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Hello . Can someone show me a linux software to do an automatic backup to a partition or ftp.? What I want to do is backup some important files of my linux box. It would be good if I can access the software using the browser.
Write a simple batch script which will regularly backup the files and folders of your choice, and compress them really well (tar.gz for example).
I do automatic daily backup of my office work, and monthly backups of the entire system to the second HD.
Thank you all for the reply. One more last question for linuxfond. something like what you wrote I want to make. How can I make that script? do you have a copy or a place where I can get that script? I am using Netmax 4.5 .I dont know if you guys heard about that. netmax.com. Thank you..
Now I'd sugget to make a folder "scripts" or something like that, and save your new batch file, say, "office_daily" or "system_monthly" in that folder. Don't forget to make your batch executable.
Test if it works the way you want. Go to shell and issue ./office_daily and see if it doesn't abort (It will abort if you did not chmod your folders 755 and did not make your files readable).
If it runs ok, check the created archive. If it opens and everything is fine - great. If not, check if you did not leave an empty line at the top of your batch script. Check also that your archive is readable in all PCs at hand.
What's left to do is to schedule this script to run daily or monthly at certain time. See what you have in your distro available for schedulling.
Here is the script:
#Create a compressed backup of all the directories specified and put the resulting file in a directory of your choice. This will backup everything in your /home.
# This backup adds date to the file name, therefore your backups are not overwritten. Modify it if you like your backup to be overwritten every time.
My /home/ dir in tar.bz2 form is over a gig. That mean I can not write it to a CD-Rom. How do I hell enable multivolume -M support in that batch above and how to tell it to backup only modified and new files?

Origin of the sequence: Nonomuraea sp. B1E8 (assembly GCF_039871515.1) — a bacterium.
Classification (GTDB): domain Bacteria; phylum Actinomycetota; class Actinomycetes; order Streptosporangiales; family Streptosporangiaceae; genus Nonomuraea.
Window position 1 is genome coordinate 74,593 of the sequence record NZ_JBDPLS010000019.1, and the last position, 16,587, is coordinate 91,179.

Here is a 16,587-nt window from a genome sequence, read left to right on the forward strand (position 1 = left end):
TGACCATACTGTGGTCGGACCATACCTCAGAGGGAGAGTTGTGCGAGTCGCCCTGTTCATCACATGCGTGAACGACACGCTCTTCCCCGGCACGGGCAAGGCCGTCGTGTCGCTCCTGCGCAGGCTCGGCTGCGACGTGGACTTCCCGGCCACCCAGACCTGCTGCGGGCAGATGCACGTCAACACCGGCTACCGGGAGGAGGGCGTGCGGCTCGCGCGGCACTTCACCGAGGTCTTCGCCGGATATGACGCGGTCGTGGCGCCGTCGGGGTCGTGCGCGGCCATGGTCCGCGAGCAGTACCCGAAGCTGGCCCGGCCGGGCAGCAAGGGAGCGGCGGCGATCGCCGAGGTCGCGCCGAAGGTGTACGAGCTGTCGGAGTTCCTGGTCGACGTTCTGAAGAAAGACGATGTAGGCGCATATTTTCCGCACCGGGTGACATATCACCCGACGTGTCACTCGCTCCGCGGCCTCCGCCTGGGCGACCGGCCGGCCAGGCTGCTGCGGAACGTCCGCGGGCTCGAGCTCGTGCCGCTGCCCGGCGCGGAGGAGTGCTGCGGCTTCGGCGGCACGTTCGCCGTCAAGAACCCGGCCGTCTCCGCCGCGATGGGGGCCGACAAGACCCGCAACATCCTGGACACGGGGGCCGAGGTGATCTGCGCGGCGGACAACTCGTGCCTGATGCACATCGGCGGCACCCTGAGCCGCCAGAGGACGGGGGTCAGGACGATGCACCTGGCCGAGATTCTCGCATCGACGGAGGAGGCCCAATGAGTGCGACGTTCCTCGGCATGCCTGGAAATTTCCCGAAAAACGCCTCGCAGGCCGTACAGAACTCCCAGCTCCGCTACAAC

I couldn't follow the other links given, so maybe it's mentioned there, but of late the so-called "hard-link" solution has seen very good reviews, and I have been using it for about a year with good results. It's just a few lines of script.
The trick is to rsync the directory tree to be backed up file to another disk. When done, make hard links to each and every file to another directory tree, e.g.
cp -al . <some name with the date in it>
Next day, rsync to the same place again. When rsync recognizes a modified file, it "removes" (more specifically, unlinks) the file on the backup area. So a new file is generated. Yesterday's file still has the hard link in the other area, and is still around, and you can get it from yesetrday's directory. Today's hard-link operation (the cp -al ) will hard-link the new file.
If no files ever get modified, you just keep adding hardlinks to already existing files, using up very little space. Each time a file does get modified or a new one gets created, it gets on the backup disk and will then get more hardlinks until modified again.
So each day, you have the true snapshot of the file system. But each day, only actually modified or new files get on the backup. In a system where files are modified sporadically, this is a very elegant solution.
It does not work so well where large files are modified each day, e.g. mail files. It still works, but you keep copying new versions to your backup.
But the real advantage is if you mount the backup file system back for user access read-only, each user can retrieve a given file on his or her own, and you don't have to deal with rolling back incremental tar files if a user inadvertantly deletes an important file.
Thank you all for your help. One more question. If i dont want to compress the files I just want to move the files exacly the way they are. What do i need to do on the script that linuxfond made?>
If you don't want compression, you should try the rsync script. Here's mine. It assumes that it backs up from a place called "FROM" - set the value accordingly.
/backup is my backup file system. Each night, we rsync to /backup/current, then do the hard-linking to a directory 2003-11-09 for tonight.
FROM=<set this to your file system you want to back up>
# rsync the file system to the "current" directory
/usr/bin/rsync -a $FROM $TO > $LOG/$DATE.log 2>&1
# now cd there - we need a relative path
# now construct a "daily" directory name
# make this directory if it doesn't exist
[ -d $DAILY_DIR ] || mkdir $DAILY_DIR
# now make mirror of hardlinks in the "daily" directory
/bin/cp -al . $DAILY_DIR/ >> $LOG/$DATE.log 2>&1
# that's it. Run this from cron once a night or so.
Here is an example of a file that hasn't changed in a while, named monitoring/c2.ps.
You can see that this file exists only once, and that all entries in the directories are a link to the same inode 6701091.
Here's the .login file of that account, which was changed on 9/17, then again on 9/21, and has been stable since. We see the inodes, and with it the actual file, change on those dates, and continue to be links to the same files on other days.